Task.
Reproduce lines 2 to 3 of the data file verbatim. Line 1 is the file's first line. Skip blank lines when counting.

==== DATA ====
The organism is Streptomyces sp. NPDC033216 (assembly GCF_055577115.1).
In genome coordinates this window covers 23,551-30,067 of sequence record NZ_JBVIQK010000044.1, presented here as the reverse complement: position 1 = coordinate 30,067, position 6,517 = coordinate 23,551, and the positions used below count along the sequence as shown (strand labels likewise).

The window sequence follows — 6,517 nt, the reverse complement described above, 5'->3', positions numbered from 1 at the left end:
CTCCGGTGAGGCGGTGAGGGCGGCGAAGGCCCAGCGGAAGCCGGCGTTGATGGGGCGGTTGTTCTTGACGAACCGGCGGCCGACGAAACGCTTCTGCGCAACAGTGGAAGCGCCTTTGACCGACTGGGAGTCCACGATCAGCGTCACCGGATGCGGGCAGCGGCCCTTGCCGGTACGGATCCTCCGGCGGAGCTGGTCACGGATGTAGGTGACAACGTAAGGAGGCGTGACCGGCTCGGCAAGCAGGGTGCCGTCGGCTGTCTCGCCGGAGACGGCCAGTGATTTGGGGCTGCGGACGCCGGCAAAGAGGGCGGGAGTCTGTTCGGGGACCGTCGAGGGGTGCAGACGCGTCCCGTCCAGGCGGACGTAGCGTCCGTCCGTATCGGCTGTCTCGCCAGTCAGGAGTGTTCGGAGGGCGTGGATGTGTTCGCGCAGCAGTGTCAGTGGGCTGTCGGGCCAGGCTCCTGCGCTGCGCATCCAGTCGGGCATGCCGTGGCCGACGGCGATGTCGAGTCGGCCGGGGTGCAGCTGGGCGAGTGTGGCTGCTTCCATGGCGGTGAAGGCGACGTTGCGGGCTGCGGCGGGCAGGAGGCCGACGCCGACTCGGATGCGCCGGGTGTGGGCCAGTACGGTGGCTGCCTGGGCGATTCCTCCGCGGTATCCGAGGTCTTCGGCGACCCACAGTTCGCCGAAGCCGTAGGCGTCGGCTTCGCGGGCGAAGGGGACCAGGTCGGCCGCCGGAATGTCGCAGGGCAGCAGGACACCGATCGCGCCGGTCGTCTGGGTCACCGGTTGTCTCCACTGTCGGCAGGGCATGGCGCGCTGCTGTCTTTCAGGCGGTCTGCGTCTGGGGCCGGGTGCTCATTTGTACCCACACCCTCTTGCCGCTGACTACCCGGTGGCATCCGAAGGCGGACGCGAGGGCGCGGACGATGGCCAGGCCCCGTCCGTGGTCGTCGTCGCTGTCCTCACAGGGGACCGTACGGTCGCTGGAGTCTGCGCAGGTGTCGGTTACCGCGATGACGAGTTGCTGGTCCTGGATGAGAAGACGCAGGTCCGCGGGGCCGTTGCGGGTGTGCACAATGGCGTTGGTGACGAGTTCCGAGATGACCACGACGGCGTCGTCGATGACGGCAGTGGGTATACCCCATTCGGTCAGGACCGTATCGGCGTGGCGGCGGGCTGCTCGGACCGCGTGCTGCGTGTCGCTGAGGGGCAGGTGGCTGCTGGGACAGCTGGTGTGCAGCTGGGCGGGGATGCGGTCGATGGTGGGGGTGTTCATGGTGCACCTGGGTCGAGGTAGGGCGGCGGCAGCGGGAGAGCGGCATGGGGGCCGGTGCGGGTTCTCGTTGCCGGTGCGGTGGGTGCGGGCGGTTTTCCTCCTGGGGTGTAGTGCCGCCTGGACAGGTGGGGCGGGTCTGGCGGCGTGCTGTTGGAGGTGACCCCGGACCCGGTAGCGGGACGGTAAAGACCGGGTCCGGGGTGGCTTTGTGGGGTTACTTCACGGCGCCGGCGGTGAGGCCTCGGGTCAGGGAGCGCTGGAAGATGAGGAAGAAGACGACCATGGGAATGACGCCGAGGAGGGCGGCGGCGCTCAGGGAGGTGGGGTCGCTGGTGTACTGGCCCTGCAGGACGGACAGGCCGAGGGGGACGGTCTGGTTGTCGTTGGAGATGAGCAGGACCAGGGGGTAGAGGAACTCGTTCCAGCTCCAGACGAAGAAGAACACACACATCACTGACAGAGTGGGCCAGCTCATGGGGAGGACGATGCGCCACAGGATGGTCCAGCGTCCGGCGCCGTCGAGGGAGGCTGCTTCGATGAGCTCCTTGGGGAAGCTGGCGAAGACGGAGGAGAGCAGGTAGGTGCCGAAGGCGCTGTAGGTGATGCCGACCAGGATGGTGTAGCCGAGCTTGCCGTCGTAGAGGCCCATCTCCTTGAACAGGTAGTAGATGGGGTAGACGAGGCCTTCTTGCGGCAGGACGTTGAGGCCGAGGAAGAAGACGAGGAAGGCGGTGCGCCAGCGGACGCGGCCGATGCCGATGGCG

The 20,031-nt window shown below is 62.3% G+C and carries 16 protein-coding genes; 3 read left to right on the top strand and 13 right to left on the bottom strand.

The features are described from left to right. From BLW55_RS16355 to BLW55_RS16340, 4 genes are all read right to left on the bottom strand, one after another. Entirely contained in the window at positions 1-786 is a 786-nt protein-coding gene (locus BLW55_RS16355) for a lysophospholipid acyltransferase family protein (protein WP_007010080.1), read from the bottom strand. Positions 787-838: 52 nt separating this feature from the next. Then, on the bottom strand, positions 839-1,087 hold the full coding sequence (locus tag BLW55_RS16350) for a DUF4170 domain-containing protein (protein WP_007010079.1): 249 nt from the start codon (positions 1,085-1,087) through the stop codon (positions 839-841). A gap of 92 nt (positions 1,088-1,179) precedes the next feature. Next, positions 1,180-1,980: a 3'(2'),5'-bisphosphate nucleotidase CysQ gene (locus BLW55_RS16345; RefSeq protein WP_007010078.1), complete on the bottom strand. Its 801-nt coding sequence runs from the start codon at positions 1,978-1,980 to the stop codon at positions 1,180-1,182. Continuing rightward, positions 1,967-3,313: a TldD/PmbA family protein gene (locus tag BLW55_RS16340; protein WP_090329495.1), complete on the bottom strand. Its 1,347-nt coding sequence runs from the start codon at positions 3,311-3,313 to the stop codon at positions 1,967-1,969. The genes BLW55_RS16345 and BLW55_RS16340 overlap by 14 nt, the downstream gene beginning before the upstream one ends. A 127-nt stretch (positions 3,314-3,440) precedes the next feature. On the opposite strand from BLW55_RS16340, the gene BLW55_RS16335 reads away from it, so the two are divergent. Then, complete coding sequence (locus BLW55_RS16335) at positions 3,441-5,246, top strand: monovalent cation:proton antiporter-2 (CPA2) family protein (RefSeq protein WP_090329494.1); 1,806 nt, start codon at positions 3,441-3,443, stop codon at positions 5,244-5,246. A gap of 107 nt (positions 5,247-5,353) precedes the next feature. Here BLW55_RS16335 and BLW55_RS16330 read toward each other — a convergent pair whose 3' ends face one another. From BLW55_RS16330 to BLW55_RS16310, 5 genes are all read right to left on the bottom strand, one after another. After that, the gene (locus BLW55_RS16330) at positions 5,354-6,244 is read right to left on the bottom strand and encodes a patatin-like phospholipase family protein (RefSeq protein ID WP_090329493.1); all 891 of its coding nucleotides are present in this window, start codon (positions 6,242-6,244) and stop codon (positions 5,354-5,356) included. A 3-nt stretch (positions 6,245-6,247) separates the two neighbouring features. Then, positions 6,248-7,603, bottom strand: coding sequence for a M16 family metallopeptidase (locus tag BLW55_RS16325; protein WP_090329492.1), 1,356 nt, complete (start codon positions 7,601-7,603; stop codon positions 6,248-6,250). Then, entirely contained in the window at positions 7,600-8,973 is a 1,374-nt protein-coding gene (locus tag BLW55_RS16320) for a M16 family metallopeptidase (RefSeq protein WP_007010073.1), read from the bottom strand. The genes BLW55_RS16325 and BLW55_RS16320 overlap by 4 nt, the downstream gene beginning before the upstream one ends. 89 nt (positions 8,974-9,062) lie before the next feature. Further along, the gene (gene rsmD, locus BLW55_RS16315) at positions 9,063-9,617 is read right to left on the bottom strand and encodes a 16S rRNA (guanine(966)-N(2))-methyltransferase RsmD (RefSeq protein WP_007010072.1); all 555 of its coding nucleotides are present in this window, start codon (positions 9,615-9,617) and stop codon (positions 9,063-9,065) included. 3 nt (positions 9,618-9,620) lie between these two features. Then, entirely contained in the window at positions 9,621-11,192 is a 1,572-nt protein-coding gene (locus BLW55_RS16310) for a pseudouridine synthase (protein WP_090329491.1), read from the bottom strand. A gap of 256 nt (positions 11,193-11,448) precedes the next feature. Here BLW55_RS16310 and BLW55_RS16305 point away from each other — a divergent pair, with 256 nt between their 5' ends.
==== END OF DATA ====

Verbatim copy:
In genome coordinates this window covers 23,551-30,067 of sequence record NZ_JBVIQK010000044.1, presented here as the reverse complement: position 1 = coordinate 30,067, position 6,517 = coordinate 23,551, and the positions used below count along the sequence as shown (strand labels likewise).

The window sequence follows — 6,517 nt, the reverse complement described above, 5'->3', positions numbered from 1 at the left end: